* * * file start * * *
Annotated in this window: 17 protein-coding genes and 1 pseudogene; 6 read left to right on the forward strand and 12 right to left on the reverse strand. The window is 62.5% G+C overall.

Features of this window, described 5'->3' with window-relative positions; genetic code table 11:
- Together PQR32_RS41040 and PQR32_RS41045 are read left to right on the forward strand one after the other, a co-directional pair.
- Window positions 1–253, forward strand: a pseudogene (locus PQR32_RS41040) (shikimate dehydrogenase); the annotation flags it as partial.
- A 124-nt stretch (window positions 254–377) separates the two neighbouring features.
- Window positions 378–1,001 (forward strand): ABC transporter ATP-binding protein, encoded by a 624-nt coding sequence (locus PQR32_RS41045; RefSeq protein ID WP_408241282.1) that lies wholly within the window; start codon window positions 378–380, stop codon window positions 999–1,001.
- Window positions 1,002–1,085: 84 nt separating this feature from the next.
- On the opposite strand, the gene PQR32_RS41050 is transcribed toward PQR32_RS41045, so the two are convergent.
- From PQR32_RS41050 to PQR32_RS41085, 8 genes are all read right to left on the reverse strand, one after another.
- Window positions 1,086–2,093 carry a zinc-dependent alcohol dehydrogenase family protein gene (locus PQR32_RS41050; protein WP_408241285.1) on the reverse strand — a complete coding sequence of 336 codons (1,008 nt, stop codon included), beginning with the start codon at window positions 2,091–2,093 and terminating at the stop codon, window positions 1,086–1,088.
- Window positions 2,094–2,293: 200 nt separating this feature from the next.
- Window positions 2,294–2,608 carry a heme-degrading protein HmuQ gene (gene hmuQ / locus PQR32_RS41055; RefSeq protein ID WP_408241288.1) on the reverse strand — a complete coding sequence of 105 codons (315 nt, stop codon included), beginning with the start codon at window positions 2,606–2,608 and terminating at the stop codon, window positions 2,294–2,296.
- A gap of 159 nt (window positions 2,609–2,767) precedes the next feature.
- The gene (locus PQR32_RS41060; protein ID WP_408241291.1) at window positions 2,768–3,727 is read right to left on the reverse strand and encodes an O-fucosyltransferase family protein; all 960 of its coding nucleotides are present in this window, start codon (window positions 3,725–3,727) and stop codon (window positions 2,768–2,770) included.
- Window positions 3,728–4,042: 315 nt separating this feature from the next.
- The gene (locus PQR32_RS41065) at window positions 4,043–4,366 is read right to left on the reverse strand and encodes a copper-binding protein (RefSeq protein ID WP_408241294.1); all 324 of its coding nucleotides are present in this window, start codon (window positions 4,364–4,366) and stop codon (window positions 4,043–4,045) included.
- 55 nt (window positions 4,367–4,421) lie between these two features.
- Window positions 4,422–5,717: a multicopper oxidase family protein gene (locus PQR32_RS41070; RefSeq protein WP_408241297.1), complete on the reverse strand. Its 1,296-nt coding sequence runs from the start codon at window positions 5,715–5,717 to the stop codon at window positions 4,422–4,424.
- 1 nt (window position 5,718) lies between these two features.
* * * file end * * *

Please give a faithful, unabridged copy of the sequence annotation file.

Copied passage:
Annotated in this window: 17 protein-coding genes and 1 pseudogene; 6 read left to right on the forward strand and 12 right to left on the reverse strand. The window is 62.5% G+C overall.

Features of this window, described 5'->3' with window-relative positions; genetic code table 11:
- Together PQR32_RS41040 and PQR32_RS41045 are read left to right on the forward strand one after the other, a co-directional pair.
- Window positions 1–253, forward strand: a pseudogene (locus PQR32_RS41040) (shikimate dehydrogenase); the annotation flags it as partial.
- A 124-nt stretch (window positions 254–377) separates the two neighbouring features.
- Window positions 378–1,001 (forward strand): ABC transporter ATP-binding protein, encoded by a 624-nt coding sequence (locus PQR32_RS41045; RefSeq protein ID WP_408241282.1) that lies wholly within the window; start codon window positions 378–380, stop codon window positions 999–1,001.
- Window positions 1,002–1,085: 84 nt separating this feature from the next.
- On the opposite strand, the gene PQR32_RS41050 is transcribed toward PQR32_RS41045, so the two are convergent.
- From PQR32_RS41050 to PQR32_RS41085, 8 genes are all read right to left on the reverse strand, one after another.
- Window positions 1,086–2,093 carry a zinc-dependent alcohol dehydrogenase family protein gene (locus PQR32_RS41050; protein WP_408241285.1) on the reverse strand — a complete coding sequence of 336 codons (1,008 nt, stop codon included), beginning with the start codon at window positions 2,091–2,093 and terminating at the stop codon, window positions 1,086–1,088.
- Window positions 2,094–2,293: 200 nt separating this feature from the next.
- Window positions 2,294–2,608 carry a heme-degrading protein HmuQ gene (gene hmuQ / locus PQR32_RS41055; RefSeq protein ID WP_408241288.1) on the reverse strand — a complete coding sequence of 105 codons (315 nt, stop codon included), beginning with the start codon at window positions 2,606–2,608 and terminating at the stop codon, window positions 2,294–2,296.
- A gap of 159 nt (window positions 2,609–2,767) precedes the next feature.
- The gene (locus PQR32_RS41060; protein ID WP_408241291.1) at window positions 2,768–3,727 is read right to left on the reverse strand and encodes an O-fucosyltransferase family protein; all 960 of its coding nucleotides are present in this window, start codon (window positions 3,725–3,727) and stop codon (window positions 2,768–2,770) included.
- Window positions 3,728–4,042: 315 nt separating this feature from the next.
- The gene (locus PQR32_RS41065) at window positions 4,043–4,366 is read right to left on the reverse strand and encodes a copper-binding protein (RefSeq protein ID WP_408241294.1); all 324 of its coding nucleotides are present in this window, start codon (window positions 4,364–4,366) and stop codon (window positions 4,043–4,045) included.
- 55 nt (window positions 4,367–4,421) lie between these two features.
- Window positions 4,422–5,717: a multicopper oxidase family protein gene (locus PQR32_RS41070; RefSeq protein WP_408241297.1), complete on the reverse strand. Its 1,296-nt coding sequence runs from the start codon at window positions 5,715–5,717 to the stop codon at window positions 4,422–4,424.
- 1 nt (window position 5,718) lies between these two features.